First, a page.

(You Gotta) Fight for Your Right to Paaaatio!

It’s patio season, but why are there so few craft brewery patios? Dan Toulgoet photo

Picture it—it’s warm, the sun is shining, the beer is cold (but not too cold) and you’re on a patio enjoying it all. If you live in Vancouver, you’d better get up really early in the morning if you want to make that picture a reality. There are a lot of us in the city, and not a whole lot of patio seats. If you count only craft-beer-serving establishments, the number is so low I could have gone out and sat in each seat in the time it took you to read this paragraph. Some hyperbole there, but the struggle is real—there is a paucity of patio seats in Vancouver.

I’m sure there are a number of reasons for the lack. But I’m equally as sure those reasons mostly fall under the “No Fun City” banner.

Think about all the craft beer serving patios in the city. Notice anything about them? They all boast a shiny Food Primary licence. Yup, that’s the magic ticket to getting a patio in the City of Vancouver.

But hang on—there are brewery patios in other places… Like up and down Murray Street in Port Moody, for example. Those folks don’t have Food Primary licences, do they? Lucky them, their city council doesn’t require them to. Their uber-supportive mayor also went to bat for breweries to change the zoning to allow patios. While Food and Liquor Primary licences are provincial, patios are municipally ruled. All municipalities are not created equal. PoMo 1, Vancouver 0.

In Vancouver, it boils down to pay to play. Only those who can afford it get to serve you beers in the elusive Vancouver sunshine.

It’s not that Food Primary licences are prohibitively expensive—a mere $950 application fee and a 12- week processing time versus the $4,400 application fee and 7-12 month processing time for a Liquor Primary licence—it’s more about that pesky little requirement of a fully equipped kitchen. Because space and capital aren’t at all tight in most breweries…

And then there’s that other thing. That whole “most brewers didn’t get into brewing to be restaurateurs” thing. They just want to make beer and earn a little money doing so.

Pay to play seems to work okay for the bigger guys. But what are the little guys going to do? If you’re Steve Forsyth from Off the Rail, you bug city hall every few weeks to ask how that review of the Food Primary only rule is coming. You get told the review won’t happen until later this year, but you keep the pressure on.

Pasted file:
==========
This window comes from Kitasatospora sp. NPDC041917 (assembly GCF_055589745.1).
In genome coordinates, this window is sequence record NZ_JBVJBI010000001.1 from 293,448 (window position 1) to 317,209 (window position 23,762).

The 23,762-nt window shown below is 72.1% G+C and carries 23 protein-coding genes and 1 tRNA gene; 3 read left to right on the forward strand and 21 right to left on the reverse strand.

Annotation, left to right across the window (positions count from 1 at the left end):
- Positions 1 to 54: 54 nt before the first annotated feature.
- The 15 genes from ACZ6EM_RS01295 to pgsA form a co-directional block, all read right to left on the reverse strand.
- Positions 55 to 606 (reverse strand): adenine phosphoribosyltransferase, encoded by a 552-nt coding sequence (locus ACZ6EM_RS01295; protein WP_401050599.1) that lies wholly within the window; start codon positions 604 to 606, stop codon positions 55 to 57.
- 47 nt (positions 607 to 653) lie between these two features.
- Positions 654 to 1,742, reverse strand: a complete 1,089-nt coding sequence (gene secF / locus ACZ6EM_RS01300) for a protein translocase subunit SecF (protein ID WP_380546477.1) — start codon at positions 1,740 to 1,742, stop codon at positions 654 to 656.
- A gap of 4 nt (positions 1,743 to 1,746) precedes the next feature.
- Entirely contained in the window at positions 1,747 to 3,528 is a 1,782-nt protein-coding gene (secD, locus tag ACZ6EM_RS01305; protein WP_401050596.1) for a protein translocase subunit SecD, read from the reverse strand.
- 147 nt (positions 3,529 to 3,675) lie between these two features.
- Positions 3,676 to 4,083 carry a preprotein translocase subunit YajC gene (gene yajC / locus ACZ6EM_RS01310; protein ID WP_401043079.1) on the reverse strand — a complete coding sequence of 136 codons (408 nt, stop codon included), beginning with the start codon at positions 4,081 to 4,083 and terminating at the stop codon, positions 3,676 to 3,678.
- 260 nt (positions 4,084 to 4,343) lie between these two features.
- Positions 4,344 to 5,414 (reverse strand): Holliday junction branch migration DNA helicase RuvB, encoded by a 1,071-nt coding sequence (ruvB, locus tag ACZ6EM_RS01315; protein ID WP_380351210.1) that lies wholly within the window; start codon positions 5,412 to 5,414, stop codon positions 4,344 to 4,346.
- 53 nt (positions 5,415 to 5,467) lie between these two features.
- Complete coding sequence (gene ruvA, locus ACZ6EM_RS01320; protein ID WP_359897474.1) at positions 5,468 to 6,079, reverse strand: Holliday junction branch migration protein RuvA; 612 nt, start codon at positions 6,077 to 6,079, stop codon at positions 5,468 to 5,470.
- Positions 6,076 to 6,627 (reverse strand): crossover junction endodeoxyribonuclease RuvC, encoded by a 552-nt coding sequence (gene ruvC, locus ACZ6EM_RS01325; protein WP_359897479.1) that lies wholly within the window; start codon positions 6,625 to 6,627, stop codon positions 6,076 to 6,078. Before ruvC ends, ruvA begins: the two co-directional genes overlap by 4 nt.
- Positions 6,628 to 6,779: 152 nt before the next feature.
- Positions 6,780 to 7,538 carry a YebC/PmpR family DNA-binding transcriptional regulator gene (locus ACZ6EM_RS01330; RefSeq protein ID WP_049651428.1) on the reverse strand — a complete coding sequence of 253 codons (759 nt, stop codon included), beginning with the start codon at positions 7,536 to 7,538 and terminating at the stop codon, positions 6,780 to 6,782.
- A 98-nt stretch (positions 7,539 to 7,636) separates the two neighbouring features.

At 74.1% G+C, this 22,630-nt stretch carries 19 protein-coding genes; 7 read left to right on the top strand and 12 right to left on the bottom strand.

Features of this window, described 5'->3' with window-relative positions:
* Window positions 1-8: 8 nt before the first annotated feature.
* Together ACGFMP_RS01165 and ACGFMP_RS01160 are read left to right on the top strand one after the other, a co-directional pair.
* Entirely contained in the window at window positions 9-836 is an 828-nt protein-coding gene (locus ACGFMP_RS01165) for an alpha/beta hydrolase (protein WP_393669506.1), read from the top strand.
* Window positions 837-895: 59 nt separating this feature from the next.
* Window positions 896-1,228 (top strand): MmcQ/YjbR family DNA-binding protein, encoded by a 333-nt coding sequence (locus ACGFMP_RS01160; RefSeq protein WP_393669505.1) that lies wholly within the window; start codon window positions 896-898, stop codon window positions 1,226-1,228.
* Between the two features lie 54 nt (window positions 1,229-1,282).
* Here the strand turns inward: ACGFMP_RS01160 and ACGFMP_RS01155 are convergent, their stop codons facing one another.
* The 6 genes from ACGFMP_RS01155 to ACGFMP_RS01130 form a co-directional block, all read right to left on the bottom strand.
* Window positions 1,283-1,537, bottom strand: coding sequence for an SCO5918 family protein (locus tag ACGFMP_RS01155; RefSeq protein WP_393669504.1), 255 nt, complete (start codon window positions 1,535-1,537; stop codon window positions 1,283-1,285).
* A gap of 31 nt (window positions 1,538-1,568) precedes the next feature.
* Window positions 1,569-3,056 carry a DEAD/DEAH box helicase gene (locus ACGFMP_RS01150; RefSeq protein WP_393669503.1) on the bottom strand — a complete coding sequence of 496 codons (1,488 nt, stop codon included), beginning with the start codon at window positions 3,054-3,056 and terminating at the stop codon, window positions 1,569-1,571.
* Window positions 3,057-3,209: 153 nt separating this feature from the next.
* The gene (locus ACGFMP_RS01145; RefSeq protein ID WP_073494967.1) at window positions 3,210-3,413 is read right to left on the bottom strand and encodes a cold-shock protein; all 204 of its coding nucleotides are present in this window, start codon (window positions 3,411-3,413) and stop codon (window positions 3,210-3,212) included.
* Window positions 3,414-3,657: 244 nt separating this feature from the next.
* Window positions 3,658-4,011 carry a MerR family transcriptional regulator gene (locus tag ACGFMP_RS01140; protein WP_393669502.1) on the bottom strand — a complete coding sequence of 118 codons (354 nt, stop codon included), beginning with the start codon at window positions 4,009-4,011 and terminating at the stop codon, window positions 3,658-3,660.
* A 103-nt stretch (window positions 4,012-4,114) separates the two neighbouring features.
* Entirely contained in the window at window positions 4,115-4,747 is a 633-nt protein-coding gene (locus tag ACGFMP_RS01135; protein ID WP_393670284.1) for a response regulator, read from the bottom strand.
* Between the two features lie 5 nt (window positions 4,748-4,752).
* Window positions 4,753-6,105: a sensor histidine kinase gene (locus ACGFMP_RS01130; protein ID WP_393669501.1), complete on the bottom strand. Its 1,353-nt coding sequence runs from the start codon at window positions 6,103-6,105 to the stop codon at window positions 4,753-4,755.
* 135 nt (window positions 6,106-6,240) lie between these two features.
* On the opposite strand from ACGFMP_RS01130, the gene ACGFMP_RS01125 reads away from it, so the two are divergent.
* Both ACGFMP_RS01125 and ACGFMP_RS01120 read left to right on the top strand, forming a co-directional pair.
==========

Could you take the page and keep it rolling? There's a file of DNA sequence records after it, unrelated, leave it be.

Is there any way around the Food Primary requirement? Currently, the only option is holding special events—up to 24 per year. Twice a month during the good weather you can have a beer garden, provided you have an appropriate outdoor space to hold it in. Not a great solution, but it might just tide some breweries over until the rules change (fingers crossed).

The need for a Food Primary licence aside, getting a permit for a sidewalk patio in Vancouver ain’t easy. Among the 999 requirements: 2.43 metres (that’s eight feet for those of us not yet embracing metric) clearance for pedestrians from the patio to the nearest sidewalk obstruction. What’s a sidewalk obstruction? Street signs, parking meters, garbage cans, all those ubiquitous sidewalk features people will have to sidestep while walking merrily along. Apparently, we are a clumsy and easily distracted people, who need oodles of room to avoid crashing into stationary things. And that’s before we’ve sat out on a patio and gotten pleasantly buzzed.

The patio has to be capable of being removed with 24 hours’ notice. And if you want to serve alcohol on it, you’ll need a liquor license extension. And railings. And so on and so forth.

Then there’s what I fear is the nail in the coffin for tasting rooms already at capacity—the total number of guests including the patio can’t be greater than what is approved by their occupancy permit. For those already at their occupancy maximum, adding a patio won’t be a way to increase the number of people they can serve—it just gives some of them fresh(ish) air to sit in.

It’s a shame to see city folk having to head to the ‘burbs to sit on a patio (and take up all their seats). And when we resort to taking the future fast train to Portland in search of a patio, it’ll take money out of the local economy.

May I suggest that when you join Steve in his “open dialogue” with city hall, you add in advocating for drinking in parks. That might just ease the need for patio seats.

Or you could get a beer fridge on your balcony and just stay home.

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